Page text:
Which brings us to the greatest verse of all: “God causes everything to work together for the good of those who love God and are called according to His purpose for them”. “Jesus in you” will make everything work out for the best for you! We don’t see it like that at all – we hate everything that seems unpleasant to us. Fortunately, God knows our needs far better than we do – and we should simply learn to trust Him more. Only much later do we see that a bad experience was actually a blessing in disguise.
So you see, the Holy Spirit is “Jesus in us” – and He never leaves us. He nudges us, prompts us, provokes us, while at the same time being ready to lead and comfort us. So He’s in us – but are we going to nourish Him, or are we going to starve Him? I hope these words will give us a bit more meaning to the next hymn that Janet’s going to sing: “Softly and tenderly Jesus is calling, calling for you and for me”. Yes, He calls from within you. This Pentecost, let’s make the Holy Spirit of “Jesus in us” our constant foundation and guide. Amen.
Readings for 30 May
Verse for the week: "Finally, brothers and sisters, whatever is true, whatever is noble, whatever is right, whatever is pure, whatever is lovely, whatever is admirable - if anything is excellent or praiseworthy - think about such things" (Philippians 4:8).
Psalm: 139, 13-14. Old Testament readings: Deuteronomy 6, 6-7; Proverbs 23, 22-25. New Testament reading: Philippians 4, 4-8. Gospel reading: 2 Timothy 1, 1-9.
Food of the Spirit
Biblical Prayers For Lost Loved Ones
By Kim Butts
When we consider family and friends who are living outside of a relationship with Jesus, it is sometimes difficult to know how to pray effectively without giving up. Often, it is not enough to proclaim the message to those we love. There are forces of darkness working overtime to keep people from hearing and responding to the Gospel. The salvation of people is a spiritual battle, but God has given us spiritual weapons with which to fight and make a way for those we love to enter the Kingdom of God.
Here are nine biblical ways to pray for lost people we care deeply about:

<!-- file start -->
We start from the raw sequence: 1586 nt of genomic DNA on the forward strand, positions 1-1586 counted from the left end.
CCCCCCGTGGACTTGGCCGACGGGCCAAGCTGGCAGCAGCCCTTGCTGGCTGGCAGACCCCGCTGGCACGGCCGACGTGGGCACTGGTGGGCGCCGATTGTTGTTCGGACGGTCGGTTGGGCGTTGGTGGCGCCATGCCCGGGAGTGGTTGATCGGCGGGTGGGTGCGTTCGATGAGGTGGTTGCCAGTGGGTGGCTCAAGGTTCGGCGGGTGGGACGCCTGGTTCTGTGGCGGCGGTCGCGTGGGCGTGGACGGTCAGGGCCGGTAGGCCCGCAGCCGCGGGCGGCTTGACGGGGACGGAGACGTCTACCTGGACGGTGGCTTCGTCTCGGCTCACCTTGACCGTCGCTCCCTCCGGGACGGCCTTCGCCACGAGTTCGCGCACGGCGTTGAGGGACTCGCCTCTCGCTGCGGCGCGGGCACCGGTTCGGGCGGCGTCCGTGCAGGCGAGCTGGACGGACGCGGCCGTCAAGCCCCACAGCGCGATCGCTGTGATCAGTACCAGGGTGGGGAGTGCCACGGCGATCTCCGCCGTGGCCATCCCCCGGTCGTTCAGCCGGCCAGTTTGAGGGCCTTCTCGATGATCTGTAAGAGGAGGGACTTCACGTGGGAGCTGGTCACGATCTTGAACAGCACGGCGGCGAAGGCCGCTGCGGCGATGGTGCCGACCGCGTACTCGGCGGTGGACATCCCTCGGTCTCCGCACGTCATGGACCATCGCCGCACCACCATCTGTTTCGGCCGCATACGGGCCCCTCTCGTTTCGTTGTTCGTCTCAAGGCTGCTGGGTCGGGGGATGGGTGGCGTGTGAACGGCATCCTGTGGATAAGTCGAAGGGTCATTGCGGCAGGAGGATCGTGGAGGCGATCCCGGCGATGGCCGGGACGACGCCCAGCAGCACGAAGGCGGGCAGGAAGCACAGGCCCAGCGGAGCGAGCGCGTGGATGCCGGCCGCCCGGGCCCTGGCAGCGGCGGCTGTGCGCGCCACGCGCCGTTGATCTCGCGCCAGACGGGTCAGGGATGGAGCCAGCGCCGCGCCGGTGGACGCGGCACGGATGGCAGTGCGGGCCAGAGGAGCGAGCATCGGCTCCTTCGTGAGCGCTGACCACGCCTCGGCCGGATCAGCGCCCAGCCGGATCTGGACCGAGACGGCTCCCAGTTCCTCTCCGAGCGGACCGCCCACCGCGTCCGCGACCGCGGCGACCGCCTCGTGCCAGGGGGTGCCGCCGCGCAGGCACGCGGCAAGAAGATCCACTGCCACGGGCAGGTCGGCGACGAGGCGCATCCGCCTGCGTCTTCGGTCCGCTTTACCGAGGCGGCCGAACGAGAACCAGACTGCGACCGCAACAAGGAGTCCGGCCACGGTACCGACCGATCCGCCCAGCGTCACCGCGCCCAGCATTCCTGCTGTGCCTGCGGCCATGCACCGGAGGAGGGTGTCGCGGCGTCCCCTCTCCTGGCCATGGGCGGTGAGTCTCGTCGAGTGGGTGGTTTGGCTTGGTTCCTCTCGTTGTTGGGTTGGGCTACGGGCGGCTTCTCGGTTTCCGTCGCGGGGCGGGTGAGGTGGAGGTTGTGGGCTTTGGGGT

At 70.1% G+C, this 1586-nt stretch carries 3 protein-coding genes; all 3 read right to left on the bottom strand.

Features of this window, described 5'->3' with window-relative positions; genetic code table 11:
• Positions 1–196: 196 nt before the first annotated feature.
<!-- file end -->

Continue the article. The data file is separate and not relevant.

1. Believe that their salvation is possible. “It is easier for a camel to go through the eye of a needle than for a rich man to enter the kingdom of God. The disciples were even more amazed, and said to each other, ‘Who then can be saved?’ Jesus looked at them and said, ‘With man this is impossible, but not with God; all things are possible with God’” (Mark 10:25-27). Prayer: Lord, I believe that ______’s salvation is possible! 2. Intercede for them daily – do not give up! “I urge, then, first of all, that requests, prayers, intercession and thanksgiving be made for everyone – for kings and all those in authority, that we may live peaceful and quiet lives in all godliness and holiness. This is good, and pleases God our Savior, who wants all men to be saved and to come to a knowledge of the truth” (1 Tim. 2:1-4). Prayer: Lord, I bring ______ to Your throne! Help me remember to let heaven hear his/her name every day! 3. Ask God to draw them to Himself. “No one can come to Me unless the Father who sent Me draws him, and I will raise him up at the last day” (John 6:44). Prayer: Father, draw ______ to Yourself so that he/she can hear and believe the Gospel of Christ. 4. Pray for the Holy Spirit to convict unbelievers concerning sin, righteousness and judgment. “When He comes, He will convict the world of guilt in regard to sin and righteousness and judgment” (John 16:8). Prayer: Lord, please convict ______ of sin and help them to recognize that righteousness comes only through Jesus Christ. 5. Ask God to remove the veil that blinds the minds of unbelievers. “The god of this age has blinded the minds of unbelievers, so that they cannot see the light of the gospel of the glory of Christ, who is the image of God” (2 Cor. 4:4). Prayer: Father, please remove the veil that blinds ______’s mind. Do whatever You need to do to get his/her attention. 6. Know that you have the authority to demolish strongholds. “The weapons we fight with are not the weapons of the world. On the contrary, they have divine power to demolish strongholds” (2 Cor. 10:4). Prayer: Lord, I pray in the powerful name of Jesus that You will defeat the work of Satan in ______’s life! 7. Ask God for good soil. “But the one who received the seed that fell on good soil is the man who hears the word and understands it. He produces a crop, yielding a hundred, sixty or thirty times what was sown” (Matt. 13:23). Prayer: Father, please help the Gospel to fall on good soil in ______’s heart so that he/she will hear the Word and understand it! 8. Yield to the will of God. “I planted the seed, Apollos watered it, but God made it grow. So neither he who plants nor he who waters is anything, but only God, who makes things grow” (1 Cor. 3:6-7). Prayer: Father, teach me, as I pray, to yield to Your plans and purposes for ______ instead of my own. 9. Praise God for His victory over the power of the enemy. “You are my King and my God, who decrees victories for Jacob. Through You we push back our enemies; through Your name we trample our foes. I do not trust in my bow, my sword does not bring me victory; but You give us victory over our enemies, You put our adversaries to shame. In God we make our boast all day long, and we will praise Your name forever” (Psa. 44:4-8). Prayer: Father, we praise You, that in the name of Jesus You will have the victory in ______’s life.